Monday, February 12, 2007

Five down, forty-seven to go.

Television Without Pity:
752 Things We Love to Hate (and Hate to Love) About TV
by Tara Ariano and Sarah D. Bunting


This book was a chore.

After about fifty pages I came to the stunning realization that almost all television critics* now write in the same hyper style that's a mixture of schoolyard cattiness crossed with ├╝ber-pop culture savvy. And you know what? It gets tiring. The little jokes are funny the first dozen or so times, but over 752 subjects they get less and less funny.

The book is a spin-off of the author's own successful Television Without Pity website, and is obviously a distillation of the snark authors Tara Ariano and Sarah Bunting distribute via that forum to an adoring audience. So that explains the short attention span-friendly entries and the habit the authors have of dishing out their judgments without much reasoning beyond repeating "haaaaaaate!" or "shut up!" as a form of criticism. I mean, that's not criticism and it only serves to propagate the myth that if you're adept at cleverly turning a phrase or can write with enough sass then your points can be taken as valid media criticism.**

Television Without Pity
also makes an argument against mining popular websites for printed material since it really emphasizes why some things work best in small chunks, devoured in four-minute increments during one coffee-break. What is also makes an argument against, unfortunately, is the validity of most online criticism since I decided to check out the site in conjunction with the book in hopes of finding something more worthy in the author's vaunted show recaps. I guess I was thinking that a distillation of snark (i.e. the printed book) can at times lose the charm of the original source material (i.e. the website) but I found this to sadly not be the case.

The only upswing? The book did bring back some fond memories of Melrose Place, so I guess it has that going for it.

*And yes, I mean for MSM critics to be included in this observation as well. Maybe it's because the medium provokes one to write about visual images as "comfort food" or to include one's personal feelings vis-a-vis being slighted on the playground by the popular clique in eight grade, but I can assure you one can write about television without falling back on those tropes that seem to have invaded and established themselves as valid points of reference when discussing television. Let me state here that while I don't mind reading things viewed through those filters on a personal blog, I don't think they have any place in newspapers, magazines, or media websites. It just comes off as lazy and self-indulgent.

**One of the primary arguments I have heard for this viewpoint has been that television critics of today are only reacting to the medium about which they are writing. And they are writing for an audience that not only cares about such things but would prefer it's delivered in funny little chunks and nuggets. To that I saw, fair enough. But don't call it criticism and don't pretend your writing is really meaningful beyond simple entertainment. Also, call that writing what it is, commentary, and leave criticism out of this.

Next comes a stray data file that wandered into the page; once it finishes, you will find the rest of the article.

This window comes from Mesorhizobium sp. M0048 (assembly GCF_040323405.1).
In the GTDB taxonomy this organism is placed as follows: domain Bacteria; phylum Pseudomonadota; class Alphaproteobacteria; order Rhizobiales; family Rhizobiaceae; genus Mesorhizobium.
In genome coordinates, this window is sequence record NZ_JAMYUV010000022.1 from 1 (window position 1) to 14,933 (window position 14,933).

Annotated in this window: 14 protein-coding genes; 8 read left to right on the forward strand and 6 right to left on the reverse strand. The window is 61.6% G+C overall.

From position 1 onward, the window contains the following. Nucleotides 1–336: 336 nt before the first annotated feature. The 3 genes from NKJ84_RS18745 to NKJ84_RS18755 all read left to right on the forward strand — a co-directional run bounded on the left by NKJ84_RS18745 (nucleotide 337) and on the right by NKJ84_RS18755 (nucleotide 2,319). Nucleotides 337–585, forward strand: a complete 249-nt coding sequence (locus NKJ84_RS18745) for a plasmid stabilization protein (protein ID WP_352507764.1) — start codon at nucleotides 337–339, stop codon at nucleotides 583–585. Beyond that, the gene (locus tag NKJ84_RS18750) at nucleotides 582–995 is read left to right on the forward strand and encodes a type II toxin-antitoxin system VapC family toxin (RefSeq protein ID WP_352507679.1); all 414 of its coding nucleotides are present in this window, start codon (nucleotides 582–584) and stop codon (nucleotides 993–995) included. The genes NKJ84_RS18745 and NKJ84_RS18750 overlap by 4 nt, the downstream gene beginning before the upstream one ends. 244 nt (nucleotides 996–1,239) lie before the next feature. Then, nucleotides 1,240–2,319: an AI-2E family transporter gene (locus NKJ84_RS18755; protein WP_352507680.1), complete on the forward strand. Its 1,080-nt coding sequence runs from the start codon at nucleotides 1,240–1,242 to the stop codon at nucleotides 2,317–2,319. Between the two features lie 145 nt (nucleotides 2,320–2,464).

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On the media, super quick, Grammy edition.

  • After seeing The Police run rings around "Roxanne" last night, even Photogal is psyched about their (not yet officially announced) reunion tour.

  • Um, The Dixie Chicks were the big winners of the night? What?

  • OKGo? Ok, NO! Those outfits ...

  • Hey Tony Bennet, next time how about not leaving your blind, co-winner behind, you Target-shilling dick.

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On the media, super quick, wherein the media are assholes.

Okay this last one isn't about the Grammys, it's about a horrific car accident in the Chicago area this weekend, and a move by the press I just can't get off my mind. We were watching the news yesterday and they were interviewing the father of one of the girls who was just killed and I hit me: Who the fuck would want to talk to the media hours after their daughter's death? I'm not judging, but I sure as hell know that I wouldn't be letting a team of reporters into my kitchen to share my thoughts with them.

I guess I'm used to seeing neighbors, and "aunts" and folks like that who seem eager to track down the media and get some air time, but this one stunned me. Personally, I blame the media. There is no way any parent can be thinking clearly through that sort of grief, and I think it's the media's responsibility to not take advantage of people like that for the mere sake of an "exclusive."

Fuckers, leave the poor man alone.

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